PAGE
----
In this regard, I posit that the U.S. Constitution and, therefore, much of the U.S. social order is now defined by its Bill of Rights. I cannot say and do not need to say that this orientation constitutes part of the original intention of the Document. Originally, the Bill of Rights seems to be an add-on (several “Amendments”) by the Anti-Federalists against the Federalists wishes; its purpose ensured that the small and growing nation-states that constituted the Federation would have a large degree of independence from the newly developing Federal power. However, for what I believe is very good reason, in1868, the Fourteenth Amendment was added to the Bill of Rights, which has become definitive in extending the Bill of Rights to the people as a whole; and when the Bill of Rights protects the people of the Federation as a while, it ensures that all individuals receive the protection defined in most of these Amendments against the tyrannies of certain states. I will also theorize, here, that this move solidified the Bill of Rights as focal point of the Constitution, defining the role of the Federal government as one that would protect individual liberties against both intrusions of states and itself, which is what the “people” of the U.S. has come to expect.
The Bill of Rights, then, is quite important. It protects the social order that the U.S. as a whole, for better or worse, has come to stand for: negative freedom. And in this order, negative freedom means, ideally, that neither the Federation nor the state can define a common good apart from the individual goods of the people. And the individual goods of the people can only be worked out according to their individual lives and the values they gain therein. I believe this principle signifies another important point.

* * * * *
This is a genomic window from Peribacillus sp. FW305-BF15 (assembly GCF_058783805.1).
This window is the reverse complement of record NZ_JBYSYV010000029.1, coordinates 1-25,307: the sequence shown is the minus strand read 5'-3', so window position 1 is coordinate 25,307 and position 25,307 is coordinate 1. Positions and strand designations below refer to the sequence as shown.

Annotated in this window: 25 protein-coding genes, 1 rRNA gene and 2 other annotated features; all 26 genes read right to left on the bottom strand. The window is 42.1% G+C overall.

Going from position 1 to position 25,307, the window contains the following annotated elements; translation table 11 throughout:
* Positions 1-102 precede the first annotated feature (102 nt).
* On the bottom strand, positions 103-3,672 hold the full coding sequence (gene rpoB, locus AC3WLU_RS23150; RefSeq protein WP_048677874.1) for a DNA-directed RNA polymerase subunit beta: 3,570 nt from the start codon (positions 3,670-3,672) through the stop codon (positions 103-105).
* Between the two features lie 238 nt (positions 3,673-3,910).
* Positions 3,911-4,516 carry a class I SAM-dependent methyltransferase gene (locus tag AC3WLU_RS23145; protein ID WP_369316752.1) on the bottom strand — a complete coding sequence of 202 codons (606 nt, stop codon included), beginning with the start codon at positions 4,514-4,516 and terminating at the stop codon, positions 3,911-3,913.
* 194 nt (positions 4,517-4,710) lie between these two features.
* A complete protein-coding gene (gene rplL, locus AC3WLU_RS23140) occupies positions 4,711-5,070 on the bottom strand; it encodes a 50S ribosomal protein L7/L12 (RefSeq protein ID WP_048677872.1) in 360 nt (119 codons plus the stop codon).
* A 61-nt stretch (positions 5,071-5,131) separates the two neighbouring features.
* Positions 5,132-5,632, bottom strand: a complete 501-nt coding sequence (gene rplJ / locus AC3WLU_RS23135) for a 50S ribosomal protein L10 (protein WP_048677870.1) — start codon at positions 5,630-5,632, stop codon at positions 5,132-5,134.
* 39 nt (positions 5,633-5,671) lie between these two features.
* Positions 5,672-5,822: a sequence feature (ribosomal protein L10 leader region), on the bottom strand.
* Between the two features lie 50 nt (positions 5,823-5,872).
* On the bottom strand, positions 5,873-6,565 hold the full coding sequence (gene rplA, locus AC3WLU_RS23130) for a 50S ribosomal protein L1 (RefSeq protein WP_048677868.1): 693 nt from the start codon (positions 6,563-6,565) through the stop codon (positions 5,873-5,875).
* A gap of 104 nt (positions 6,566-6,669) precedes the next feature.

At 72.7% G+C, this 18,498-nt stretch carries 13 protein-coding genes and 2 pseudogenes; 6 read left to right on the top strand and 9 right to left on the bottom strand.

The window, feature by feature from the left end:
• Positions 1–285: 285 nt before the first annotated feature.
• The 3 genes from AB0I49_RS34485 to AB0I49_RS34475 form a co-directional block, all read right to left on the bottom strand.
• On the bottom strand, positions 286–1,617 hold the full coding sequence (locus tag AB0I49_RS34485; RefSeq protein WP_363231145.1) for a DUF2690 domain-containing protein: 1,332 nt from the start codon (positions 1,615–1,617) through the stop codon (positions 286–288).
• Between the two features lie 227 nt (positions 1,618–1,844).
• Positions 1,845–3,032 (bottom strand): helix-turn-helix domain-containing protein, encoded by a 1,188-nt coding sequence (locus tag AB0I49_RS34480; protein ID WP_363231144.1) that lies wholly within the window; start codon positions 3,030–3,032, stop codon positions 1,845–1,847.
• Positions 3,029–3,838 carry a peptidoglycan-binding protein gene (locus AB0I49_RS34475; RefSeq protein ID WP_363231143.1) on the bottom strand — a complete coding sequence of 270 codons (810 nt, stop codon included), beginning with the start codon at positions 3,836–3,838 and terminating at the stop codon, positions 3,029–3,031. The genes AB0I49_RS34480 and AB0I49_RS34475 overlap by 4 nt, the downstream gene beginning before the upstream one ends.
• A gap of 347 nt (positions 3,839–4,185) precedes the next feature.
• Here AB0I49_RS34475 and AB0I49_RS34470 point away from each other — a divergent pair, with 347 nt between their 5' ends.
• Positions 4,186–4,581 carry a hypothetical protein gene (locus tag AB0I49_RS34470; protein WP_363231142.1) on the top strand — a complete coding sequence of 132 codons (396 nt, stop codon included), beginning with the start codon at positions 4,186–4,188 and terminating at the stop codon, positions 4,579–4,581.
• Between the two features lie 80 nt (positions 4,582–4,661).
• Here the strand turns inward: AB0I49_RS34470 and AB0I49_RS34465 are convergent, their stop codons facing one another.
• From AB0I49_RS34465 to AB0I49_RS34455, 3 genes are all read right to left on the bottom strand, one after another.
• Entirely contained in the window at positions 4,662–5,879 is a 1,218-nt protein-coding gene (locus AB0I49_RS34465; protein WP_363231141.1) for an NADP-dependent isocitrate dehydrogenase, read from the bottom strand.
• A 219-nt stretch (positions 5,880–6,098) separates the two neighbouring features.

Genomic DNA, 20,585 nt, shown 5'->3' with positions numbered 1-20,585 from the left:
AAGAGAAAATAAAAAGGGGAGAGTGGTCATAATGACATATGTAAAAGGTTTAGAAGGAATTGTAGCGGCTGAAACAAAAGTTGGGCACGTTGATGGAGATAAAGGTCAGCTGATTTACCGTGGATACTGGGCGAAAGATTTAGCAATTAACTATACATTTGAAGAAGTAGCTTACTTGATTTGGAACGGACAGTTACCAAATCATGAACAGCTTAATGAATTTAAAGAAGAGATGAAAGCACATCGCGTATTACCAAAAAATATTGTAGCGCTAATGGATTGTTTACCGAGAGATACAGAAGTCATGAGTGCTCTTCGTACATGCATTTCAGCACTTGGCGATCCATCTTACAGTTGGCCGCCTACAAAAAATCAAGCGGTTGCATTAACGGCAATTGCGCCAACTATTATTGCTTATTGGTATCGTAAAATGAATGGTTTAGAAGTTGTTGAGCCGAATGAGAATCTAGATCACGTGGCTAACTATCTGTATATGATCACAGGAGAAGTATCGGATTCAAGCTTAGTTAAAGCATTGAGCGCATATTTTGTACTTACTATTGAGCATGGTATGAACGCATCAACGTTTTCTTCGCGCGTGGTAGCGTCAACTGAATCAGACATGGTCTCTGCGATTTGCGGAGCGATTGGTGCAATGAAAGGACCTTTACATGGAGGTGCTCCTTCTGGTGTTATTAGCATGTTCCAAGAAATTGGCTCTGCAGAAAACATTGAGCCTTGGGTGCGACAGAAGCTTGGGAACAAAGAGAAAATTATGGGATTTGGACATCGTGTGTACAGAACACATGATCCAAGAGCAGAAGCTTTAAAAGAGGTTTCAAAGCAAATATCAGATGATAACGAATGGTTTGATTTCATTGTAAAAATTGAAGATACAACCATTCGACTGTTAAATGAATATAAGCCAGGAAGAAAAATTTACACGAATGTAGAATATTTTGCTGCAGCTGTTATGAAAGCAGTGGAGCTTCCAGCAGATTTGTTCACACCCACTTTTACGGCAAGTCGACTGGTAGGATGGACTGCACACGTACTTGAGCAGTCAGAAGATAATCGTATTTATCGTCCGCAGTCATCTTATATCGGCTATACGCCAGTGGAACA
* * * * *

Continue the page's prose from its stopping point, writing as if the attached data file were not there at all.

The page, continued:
Just as the Bill of Rights has developed into the focal point of the U.S. Constitution, the First Amendment has also become the ordering point of the Bill of Rights. This famous Amendment thus reads, “Congress shall make no law respecting an establishment of religion, or prohibiting the free exercise thereof; or abridging the freedom of speech, or of the press; or the right of the people peaceably to assemble, and to petition the Government for a redress of grievances.” And what the Amendment symbolizes is a near absolute right of U.S. Citizens to engage in what Rorty calls their “projects of self-creation,” which means their individual “working out” of what they find valuable.
Perhaps more importantly, however, this Amendment symbolizes and protects both the manner and source of civil discourse in the States. The manner of civil discourse in the U.S. is defined by its freedom from most lawful and governmental constraints, the exceptions being something like Mills’ “harm principle” and, perhaps, certain attempts to overturn the U.S. Constitution itself. This manner of social discourse therefore allows that the people themselves openly become the source of social discourse, all of whom contribute their individually and communally developed voices, which themselves are developed based on the values that the people have a near absolute right to work out for themselves.
I think these points are extremely important when it comes to understanding the role of religious discourse in the States. For one, what comes to be unique about this social order and its civil discourse is that almost no one is, legally, either included or excluded from engaging in discourse. (Naturally, fact is often different than principle). And whether one is factually included in this discourse rests not on whether one ought to be included in some legal sense, but in whether one can make one’s voice convincingly heard so that it is factually included—which, for better or worse, usually takes both money and education. This principle of non-exclusion (not necessarily inclusion) includes religious voices.
For the sake of this paper, then, I will define religion in a functional sense, understanding it not necessarily in terms of, say, various world religions, though these might be included. But, I try to define it more sociologically. As such, I believe it useful for social and Constitutional matters to define “religion” as a way of life oriented toward and defined by some interpretation (implicit or explicit) of some sort of ultimacy. I think that such a definition can only work at a legal level, but it is what I use for now.